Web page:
Council for Psychoanalysis and Jungian Analysis College

All members of the Council for Psychoanalysis and Jungian Analysis (CPJA) believe that unconscious processes shape our behaviour and our lives. Broadly speaking this means that we don’t know as much about ourselves as we think we do. 

The Council for Psychoanalysis and Jungian Analysis (CPJA) is made up of UKCP individual and organisational members who all share a psychoanalytic philosophy of psychotherapy.

In psychoanalytic psychotherapy the relationship between the patient/client and the therapist is a central part of what Sigmund Freud called ‘the talking cure’. Psychoanalytic therapists must engage in lengthy analytic therapy themselves during training in order to be aware of their own psyche and therefore be more available to the client or patient.

Undertaking a psychoanalytic therapy training involves a significant commitment of time and can be financially and emotionally challenging, but for many it is a life changing experience as well as a pathway to a stimulating, companionable and rewarding career. CPJA is not a training body, but information on training can be obtained from the Training Organisations listed below.

Psychoanalytic practice includes Freudian, Jungian analysis, object relations based, psychodynamic, attachment based and relational approaches to working with the psyche. These are described in more detail on our pages on this website which explain different psychotherapeutic approaches. Many psychoanalytic therapists offer different types of therapy, such as art, drama, music and body therapy informed by psychoanalytic theory.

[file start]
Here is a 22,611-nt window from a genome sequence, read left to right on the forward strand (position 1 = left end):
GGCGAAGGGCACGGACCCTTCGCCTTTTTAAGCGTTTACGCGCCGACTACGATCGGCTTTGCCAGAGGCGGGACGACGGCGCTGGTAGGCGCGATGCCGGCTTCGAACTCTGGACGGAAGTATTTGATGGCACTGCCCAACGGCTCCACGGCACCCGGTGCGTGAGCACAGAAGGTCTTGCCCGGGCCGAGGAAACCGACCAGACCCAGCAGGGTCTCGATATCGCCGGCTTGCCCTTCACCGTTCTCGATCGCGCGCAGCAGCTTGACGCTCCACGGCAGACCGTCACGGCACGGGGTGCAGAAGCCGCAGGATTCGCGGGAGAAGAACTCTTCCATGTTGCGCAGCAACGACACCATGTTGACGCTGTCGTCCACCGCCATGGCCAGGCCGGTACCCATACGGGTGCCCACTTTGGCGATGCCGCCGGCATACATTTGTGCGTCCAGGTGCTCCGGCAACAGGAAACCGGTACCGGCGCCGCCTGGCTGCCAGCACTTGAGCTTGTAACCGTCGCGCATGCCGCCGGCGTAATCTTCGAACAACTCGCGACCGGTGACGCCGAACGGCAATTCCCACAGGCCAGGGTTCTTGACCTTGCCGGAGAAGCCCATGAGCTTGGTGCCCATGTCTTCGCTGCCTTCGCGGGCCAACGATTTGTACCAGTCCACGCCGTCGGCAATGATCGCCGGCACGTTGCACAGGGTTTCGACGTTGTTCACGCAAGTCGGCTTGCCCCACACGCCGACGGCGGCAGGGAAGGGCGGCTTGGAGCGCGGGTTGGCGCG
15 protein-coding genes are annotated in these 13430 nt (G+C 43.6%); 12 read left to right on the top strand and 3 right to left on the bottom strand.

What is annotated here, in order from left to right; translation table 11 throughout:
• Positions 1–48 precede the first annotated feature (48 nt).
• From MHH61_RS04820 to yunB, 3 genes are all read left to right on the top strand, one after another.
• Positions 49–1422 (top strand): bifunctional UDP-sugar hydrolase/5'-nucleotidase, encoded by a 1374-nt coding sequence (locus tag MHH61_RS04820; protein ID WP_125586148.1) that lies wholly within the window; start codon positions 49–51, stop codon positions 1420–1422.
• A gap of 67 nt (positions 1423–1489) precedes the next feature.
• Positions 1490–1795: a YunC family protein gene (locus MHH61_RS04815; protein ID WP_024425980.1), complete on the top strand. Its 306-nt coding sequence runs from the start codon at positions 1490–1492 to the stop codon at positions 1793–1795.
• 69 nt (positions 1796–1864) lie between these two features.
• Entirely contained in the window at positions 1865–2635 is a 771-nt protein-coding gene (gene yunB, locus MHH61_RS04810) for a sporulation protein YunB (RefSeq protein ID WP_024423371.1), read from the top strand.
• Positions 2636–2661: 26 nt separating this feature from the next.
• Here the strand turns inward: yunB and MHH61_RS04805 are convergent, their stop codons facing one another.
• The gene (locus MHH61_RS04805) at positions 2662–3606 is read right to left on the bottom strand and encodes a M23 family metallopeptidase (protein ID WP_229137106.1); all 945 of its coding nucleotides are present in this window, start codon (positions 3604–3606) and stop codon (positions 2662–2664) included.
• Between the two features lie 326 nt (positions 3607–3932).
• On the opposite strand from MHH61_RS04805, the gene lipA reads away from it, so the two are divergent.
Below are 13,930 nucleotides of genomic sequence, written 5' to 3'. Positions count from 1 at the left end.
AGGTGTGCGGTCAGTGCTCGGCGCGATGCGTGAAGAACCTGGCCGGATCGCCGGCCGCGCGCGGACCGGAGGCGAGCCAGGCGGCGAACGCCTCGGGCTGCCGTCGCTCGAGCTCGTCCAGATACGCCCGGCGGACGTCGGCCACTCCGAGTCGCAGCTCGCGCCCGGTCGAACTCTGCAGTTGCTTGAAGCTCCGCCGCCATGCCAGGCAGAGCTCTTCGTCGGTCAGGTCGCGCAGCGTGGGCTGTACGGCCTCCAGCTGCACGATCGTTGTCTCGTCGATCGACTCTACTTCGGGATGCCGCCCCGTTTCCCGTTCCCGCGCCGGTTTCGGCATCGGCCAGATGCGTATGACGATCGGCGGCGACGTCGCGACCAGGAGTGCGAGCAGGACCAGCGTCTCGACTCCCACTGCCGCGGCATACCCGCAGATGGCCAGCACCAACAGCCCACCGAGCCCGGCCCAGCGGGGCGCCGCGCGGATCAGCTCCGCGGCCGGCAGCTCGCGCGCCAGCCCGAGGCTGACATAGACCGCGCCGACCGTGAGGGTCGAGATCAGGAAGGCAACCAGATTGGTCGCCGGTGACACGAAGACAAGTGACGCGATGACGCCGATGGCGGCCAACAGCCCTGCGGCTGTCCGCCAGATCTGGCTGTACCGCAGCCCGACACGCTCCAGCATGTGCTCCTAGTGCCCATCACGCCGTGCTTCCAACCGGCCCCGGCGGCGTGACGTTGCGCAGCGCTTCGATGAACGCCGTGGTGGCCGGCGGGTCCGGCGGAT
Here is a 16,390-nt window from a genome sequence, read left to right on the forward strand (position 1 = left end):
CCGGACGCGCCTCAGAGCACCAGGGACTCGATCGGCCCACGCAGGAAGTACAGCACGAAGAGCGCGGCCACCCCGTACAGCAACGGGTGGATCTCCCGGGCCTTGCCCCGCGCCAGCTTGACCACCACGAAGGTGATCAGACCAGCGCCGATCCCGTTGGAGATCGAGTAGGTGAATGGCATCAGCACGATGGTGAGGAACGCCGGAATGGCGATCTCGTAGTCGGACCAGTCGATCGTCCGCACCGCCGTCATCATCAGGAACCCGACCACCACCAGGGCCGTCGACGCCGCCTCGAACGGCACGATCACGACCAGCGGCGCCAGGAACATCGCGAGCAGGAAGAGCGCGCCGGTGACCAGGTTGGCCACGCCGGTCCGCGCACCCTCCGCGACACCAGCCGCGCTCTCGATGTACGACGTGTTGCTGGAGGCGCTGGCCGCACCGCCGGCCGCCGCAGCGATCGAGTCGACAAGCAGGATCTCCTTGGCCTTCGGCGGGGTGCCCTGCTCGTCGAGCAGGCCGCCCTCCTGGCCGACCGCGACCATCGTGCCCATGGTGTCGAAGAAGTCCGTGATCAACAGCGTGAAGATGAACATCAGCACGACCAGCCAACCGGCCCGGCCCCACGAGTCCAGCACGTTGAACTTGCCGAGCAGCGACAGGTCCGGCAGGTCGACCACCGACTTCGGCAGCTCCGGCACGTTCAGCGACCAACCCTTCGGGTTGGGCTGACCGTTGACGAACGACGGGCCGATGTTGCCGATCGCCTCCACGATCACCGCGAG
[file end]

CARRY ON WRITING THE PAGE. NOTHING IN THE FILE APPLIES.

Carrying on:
CPJA members work on the understanding that our unconscious and early life experiences and historic relationships affect our development and current experience and relationships with ourselves and with others.

In making the unconscious conscious, practitioners believe that clients will be more informed about themselves and why they experience things as they do. This gives them the potential to make new choices about how they live with greater awareness and less distress.

Working with the unconscious in psychoanalytic therapy may involve working with dreams and using free association alongside interpretations of symbolic experiences and material as well as straightforwardly talking things through. Classically, psychoanalytic psychotherapists work with individual clients and may offer them a couch or a chair in their consulting rooms. They may also offer sessions online or by telephone.

Psychoanalytic therapy may be offered as individual adult, couple, group, child or family therapy. The therapist may also offer different models of attendance from once a week to twice or more times each week. Therapy can take place over a time limited period, but it is more usual for it to last for some time, from several months to several years. It can be a slow process, but it is widely acknowledged that working at depth can bring enduring relief from suffering and lead to profound change for the individual.

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